China, Trade and Human Rights

St Louis Post-Dispatch (MO), February 11, 1994 | Go to article overview

China, Trade and Human Rights


The most recent State Department report on human rights minces few words regarding China: "The (Chinese) government's overall human rights record in 1993 fell far short of internationally accepted norms as it continued to repress domestic critics and failed to control abuses by its own security forces. The government detained, sentenced to prison or sent to labor camps, and in a few cases expelled from the country, persons who sought to exercise their rights of freedom of assembly and speech."

The report, more than 34 single-spaced typewritten pages, goes on to say that the number of political prisoners is unknown to international groups and that torture and physical abuse are common, particularly in such regions as Tibet, where resistance to the Chinese government is strong.

The United States has a problematic relationship with China because U.S. standards of human rights and laws require human rights to be factored in when granting favorable trade status. Many of the difficulties on the human-rights-and-trade issue stem from the brutal Chinese government crackdown on pro-democracy demonstrators at Tiananmen Square in 1989.

That violence was so extreme that human rights activists as well as many American politicians believed that trade with China could not go on as before. In the intervening four and a half years, human rights reports say, the Chinese government has continued to suppress political rights, which it does not recognize as applying to individuals.

The report also states, "There is now a growing middle class in the cities and rural areas as well as a sharp decline in the number of Chinese at the subsistence level. These economic changes have led to a de facto end to the role of ideology in the economy and an increase in cultural diversity."

Those increases in living standards and the growth of a middle class - a significant development with potentially positive long-term political consequences - are the logical result of trade and investment by foreign companies, many of them from the United States. …

The rest of this article is only available to active members of Questia

Sign up now for a free, 1-day trial and receive full access to:

  • Questia's entire collection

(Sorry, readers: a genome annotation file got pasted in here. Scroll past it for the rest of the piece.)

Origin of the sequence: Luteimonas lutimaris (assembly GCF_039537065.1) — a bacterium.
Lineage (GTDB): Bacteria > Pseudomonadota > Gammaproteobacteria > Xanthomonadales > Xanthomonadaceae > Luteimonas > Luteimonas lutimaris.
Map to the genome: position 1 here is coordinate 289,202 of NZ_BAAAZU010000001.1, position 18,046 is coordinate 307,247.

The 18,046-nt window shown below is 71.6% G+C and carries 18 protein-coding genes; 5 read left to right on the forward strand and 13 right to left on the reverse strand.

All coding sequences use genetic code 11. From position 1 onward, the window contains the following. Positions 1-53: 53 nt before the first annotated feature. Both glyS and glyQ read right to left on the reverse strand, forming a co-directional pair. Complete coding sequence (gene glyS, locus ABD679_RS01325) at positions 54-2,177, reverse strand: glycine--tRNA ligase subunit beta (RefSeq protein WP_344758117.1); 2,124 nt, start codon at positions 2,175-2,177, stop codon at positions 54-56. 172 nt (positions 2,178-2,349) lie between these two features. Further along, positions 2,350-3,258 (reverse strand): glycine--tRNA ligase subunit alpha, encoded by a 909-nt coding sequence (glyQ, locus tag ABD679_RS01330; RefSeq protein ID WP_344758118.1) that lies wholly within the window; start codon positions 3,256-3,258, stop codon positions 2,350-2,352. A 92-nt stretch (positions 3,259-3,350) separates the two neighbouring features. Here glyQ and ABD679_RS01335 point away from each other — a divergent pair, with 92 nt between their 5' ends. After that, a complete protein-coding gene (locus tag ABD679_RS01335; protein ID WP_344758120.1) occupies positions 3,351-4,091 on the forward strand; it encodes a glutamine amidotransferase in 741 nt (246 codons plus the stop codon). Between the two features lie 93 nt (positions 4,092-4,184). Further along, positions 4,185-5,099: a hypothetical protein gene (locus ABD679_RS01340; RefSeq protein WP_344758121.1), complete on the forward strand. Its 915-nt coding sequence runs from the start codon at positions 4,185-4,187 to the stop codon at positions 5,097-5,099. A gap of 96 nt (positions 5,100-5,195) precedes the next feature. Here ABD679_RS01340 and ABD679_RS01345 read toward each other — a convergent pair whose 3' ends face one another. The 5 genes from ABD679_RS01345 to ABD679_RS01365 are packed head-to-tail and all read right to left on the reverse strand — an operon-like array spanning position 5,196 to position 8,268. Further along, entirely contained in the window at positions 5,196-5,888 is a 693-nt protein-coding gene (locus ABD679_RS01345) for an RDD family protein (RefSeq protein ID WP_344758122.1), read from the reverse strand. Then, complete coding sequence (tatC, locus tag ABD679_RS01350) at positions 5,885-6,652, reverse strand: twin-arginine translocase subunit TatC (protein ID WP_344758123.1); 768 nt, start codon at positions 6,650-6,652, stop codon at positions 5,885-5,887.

• Automatic bibliography creation
  • More helpful research tools like notes, citations, and highlights
  • Ad-free environment

Already a member? Log in now.

Notes for this article

Add a new note
If you are trying to select text to create highlights or citations, remember that you must now click or tap on the first word, and then click or tap on the last word.
One moment ...
Default project is now your active project.
Project items

Items saved from this article

This article has been saved
Highlights (0)
Some of your highlights are legacy items.

Highlights saved before July 30, 2012 will not be displayed on their respective source pages.

You can easily re-create the highlights by opening the book page or article, selecting the text, and clicking “Highlight.”

Citations (0)
Some of your citations are legacy items.

Any citation created before July 30, 2012 will labeled as a “Cited page.” New citations will be saved as cited passages, pages or articles.

We also added the ability to view new citations from your projects or the book or article where you created them.

Notes (0)
Bookmarks (0)

You have no saved items from this article

Project items include:
  • Saved book/article
  • Highlights
  • Quotes/citations
  • Notes
  • Bookmarks
Notes
Cite this article

Cited article

Style
Citations are available only to our active members.
Sign up now to cite pages or passages in MLA, APA and Chicago citation styles.

(Einhorn, 1992, p. 25)

(Einhorn 25)

1

1. Lois J. Einhorn, Abraham Lincoln, the Orator: Penetrating the Lincoln Legend (Westport, CT: Greenwood Press, 1992), 25, http://www.questia.com/read/27419298.

Cited article

China, Trade and Human Rights
Settings

Settings

Typeface
Text size Smaller Larger Reset View mode
Search within

Search within this article

Look up

Look up a word

  • Dictionary
  • Thesaurus
Please submit a word or phrase above.
Print this page

Print this page

Why can't I print more than one page at a time?

Full screen

matching results for page

Cited passage

Style
Citations are available only to our active members.
Sign up now to cite pages or passages in MLA, APA and Chicago citation styles.

"Portraying himself as an honest, ordinary person helped Lincoln identify with his audiences." (Einhorn, 1992, p. 25).

"Portraying himself as an honest, ordinary person helped Lincoln identify with his audiences." (Einhorn 25)

"Portraying himself as an honest, ordinary person helped Lincoln identify with his audiences."1

1. Lois J. Einhorn, Abraham Lincoln, the Orator: Penetrating the Lincoln Legend (Westport, CT: Greenwood Press, 1992), 25, http://www.questia.com/read/27419298.

Cited passage

Thanks for trying Questia!

Please continue trying out our research tools, but please note, full functionality is available only to our active members.

Your work will be lost once you leave this Web page.

For full access in an ad-free environment, sign up now for a FREE, 1-day trial.

Already a member? Log in now.